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New Scotland Archives The Altamont Enterprise, August 13, 2009
By Melissa Hale-Spencer
VOORHEESVILLE Brian Whitley will be Voorheesville’s first middle school principal, and he’s filled with ideas about how the job should be done.
Appointed last Friday for a post he is to assume Sept. 8 at the start of the new school year, Whitley speaks in rapid-fire fashion, his ideas fully formed as they are uttered.
“Middle schools need to serve a dramatically different and specific set of developmental needs intellectual, emotional, and physical,” said Whitley.
That age group typically students in sixth, seventh, and eighth grades has long been the center of his interest.
Whitley is currently a middle-school principal at Shenendehowa and has a background in counseling.
Theresa Kennedy retired in June after nine years as an associate principal of the middle school at Voorheesville. The school board, just this year, created the post of principal, which Whitley will be the first to fill.
In a farewell tribute to Kennedy on Moving Up Day, eighth-grader Mark Guido said that a personal goal of Kennedy, herself a Voorheesville graduate, had been to divide the middle and high schools into separate schools altogether.
He also said, “Throughout her years here at Voorheesville, she has provided constant guidance in our academics and morals, shaping us into better people every step of our middle-school journey.”
The district’s new superintendent, Teresa Thayer Snyder, is excited about Whitley’s appointment.
“He’s a dynamic young administrator, very pro-child,” she said, noting she worked with him at Shenendehowa.
Thirty people applied for the job, Snyder said, and a committee of “stakeholders,” including parents, teachers, teachers’ aides, and administrators, winnowed the field from what Snyder termed “an unusually strong pool of candidates.”
The first candidate to be selected turned down the job because of the salary.
Whitley will be paid $92,000 annually, Snyder said, and will work all 12 months of the year.
“The board decided it is time to establish an independent middle school,” said Snyder this week.
Voorheesville’s secondary school used to be called Clayton A. Bouton Junior-Senior High School. It should no longer be seen as a junior-senior high school, said Snyder. “We’re going to focus on the needs of those between the ages of 11 and 14,” she said.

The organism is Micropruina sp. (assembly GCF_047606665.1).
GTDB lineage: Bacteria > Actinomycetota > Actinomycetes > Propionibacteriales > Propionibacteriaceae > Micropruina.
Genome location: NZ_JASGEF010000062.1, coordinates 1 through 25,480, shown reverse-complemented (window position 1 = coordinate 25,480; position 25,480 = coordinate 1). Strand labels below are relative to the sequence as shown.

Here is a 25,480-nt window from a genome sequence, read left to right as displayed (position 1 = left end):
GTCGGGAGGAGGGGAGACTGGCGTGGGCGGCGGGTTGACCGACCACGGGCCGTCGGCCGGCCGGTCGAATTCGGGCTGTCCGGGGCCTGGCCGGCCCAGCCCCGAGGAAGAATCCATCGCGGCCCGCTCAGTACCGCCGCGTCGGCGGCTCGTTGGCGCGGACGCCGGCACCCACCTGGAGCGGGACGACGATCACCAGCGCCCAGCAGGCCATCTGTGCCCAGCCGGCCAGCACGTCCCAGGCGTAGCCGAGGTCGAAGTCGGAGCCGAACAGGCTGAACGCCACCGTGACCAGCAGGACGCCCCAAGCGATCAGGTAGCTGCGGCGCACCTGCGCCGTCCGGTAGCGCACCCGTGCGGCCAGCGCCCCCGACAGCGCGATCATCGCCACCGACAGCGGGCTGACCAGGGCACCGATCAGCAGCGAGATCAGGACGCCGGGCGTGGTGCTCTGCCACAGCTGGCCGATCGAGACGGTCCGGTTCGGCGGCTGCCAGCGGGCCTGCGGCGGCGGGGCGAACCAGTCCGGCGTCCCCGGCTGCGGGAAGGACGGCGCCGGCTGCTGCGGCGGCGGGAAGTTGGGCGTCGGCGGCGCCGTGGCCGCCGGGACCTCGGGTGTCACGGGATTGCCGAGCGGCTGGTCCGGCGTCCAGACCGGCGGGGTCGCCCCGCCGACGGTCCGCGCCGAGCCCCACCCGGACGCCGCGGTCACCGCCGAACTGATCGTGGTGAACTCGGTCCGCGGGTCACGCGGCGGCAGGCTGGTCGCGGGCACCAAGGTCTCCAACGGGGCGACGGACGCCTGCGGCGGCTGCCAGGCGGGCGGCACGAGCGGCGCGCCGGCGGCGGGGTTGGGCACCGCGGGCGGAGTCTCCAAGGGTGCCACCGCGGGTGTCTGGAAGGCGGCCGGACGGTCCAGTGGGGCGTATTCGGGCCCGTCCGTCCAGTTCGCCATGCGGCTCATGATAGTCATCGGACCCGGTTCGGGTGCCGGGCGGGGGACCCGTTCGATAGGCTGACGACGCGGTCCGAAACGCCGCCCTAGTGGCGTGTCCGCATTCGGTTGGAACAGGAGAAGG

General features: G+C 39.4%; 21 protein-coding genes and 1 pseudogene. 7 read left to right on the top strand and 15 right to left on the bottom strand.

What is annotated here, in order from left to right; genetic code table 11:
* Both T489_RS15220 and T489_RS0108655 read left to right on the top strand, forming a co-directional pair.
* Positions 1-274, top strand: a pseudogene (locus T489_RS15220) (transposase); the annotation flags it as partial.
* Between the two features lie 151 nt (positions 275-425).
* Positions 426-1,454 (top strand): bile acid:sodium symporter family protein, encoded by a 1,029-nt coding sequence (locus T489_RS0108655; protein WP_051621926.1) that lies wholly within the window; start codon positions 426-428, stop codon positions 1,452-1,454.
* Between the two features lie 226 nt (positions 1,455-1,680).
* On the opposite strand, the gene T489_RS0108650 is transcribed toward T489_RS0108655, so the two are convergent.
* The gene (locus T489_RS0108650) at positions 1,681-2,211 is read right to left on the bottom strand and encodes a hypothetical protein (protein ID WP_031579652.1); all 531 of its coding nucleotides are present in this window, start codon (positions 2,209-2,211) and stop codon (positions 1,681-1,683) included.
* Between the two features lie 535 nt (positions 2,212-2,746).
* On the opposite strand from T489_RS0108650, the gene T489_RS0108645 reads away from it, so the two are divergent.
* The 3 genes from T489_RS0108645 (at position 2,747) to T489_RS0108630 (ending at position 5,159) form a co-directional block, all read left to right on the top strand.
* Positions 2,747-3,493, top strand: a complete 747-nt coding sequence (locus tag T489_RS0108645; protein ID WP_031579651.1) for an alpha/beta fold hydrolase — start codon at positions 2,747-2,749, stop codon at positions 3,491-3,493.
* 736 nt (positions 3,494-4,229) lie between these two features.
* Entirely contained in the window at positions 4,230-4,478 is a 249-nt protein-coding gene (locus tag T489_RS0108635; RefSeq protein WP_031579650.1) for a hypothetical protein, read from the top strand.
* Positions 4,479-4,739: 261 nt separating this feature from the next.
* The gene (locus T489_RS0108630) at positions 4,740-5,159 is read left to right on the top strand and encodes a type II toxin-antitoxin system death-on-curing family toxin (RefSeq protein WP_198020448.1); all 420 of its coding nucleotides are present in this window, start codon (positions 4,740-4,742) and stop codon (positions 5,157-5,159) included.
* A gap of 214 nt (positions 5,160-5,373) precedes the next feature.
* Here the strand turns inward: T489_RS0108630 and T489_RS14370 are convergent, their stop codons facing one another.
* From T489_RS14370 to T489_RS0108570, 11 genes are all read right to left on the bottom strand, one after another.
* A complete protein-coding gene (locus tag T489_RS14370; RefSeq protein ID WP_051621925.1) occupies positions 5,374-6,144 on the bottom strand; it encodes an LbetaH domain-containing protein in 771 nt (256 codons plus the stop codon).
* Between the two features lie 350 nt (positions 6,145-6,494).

That’s difficult when the buildings are attached, she said, and the perception is to think of the middle school as a little high school.
Defining middle school
Whitley outlined for The Enterprise the major characteristics that define a middle school.
“We can’t treat middle school students as high school students,” he said. “A good middle school does several things.
“It makes students feel at home through teaming,” he said. A middle school has four teachers one from each core subject of English, math, social studies, and science who work together. Voorheesville already has this team approach in place.
The groups of students that come together through this team approach shouldn’t be larger than 100, and smaller is better, said Whitley. The grades at Voorheesville typically have fewer than 100 students.
“As a result, you build good relationships,” Whitley went on. “One of the most important things for students to be successful...is to have each connect with at least one person.”
Second, he said, an advisory program should be built into the schedule, “so students have a home base.”
Third, he said, “In middle school, we want to give them a smattering of everything. We want to give them a taste of different classes.” This includes, in addition to the four core subjects, health, music, art, and a foreign language.
“Middle school,” Whitley concluded, “incorporates social and emotional things in with the educational experience.” He said, for example, it should address bullying, helping students to develop coping skills.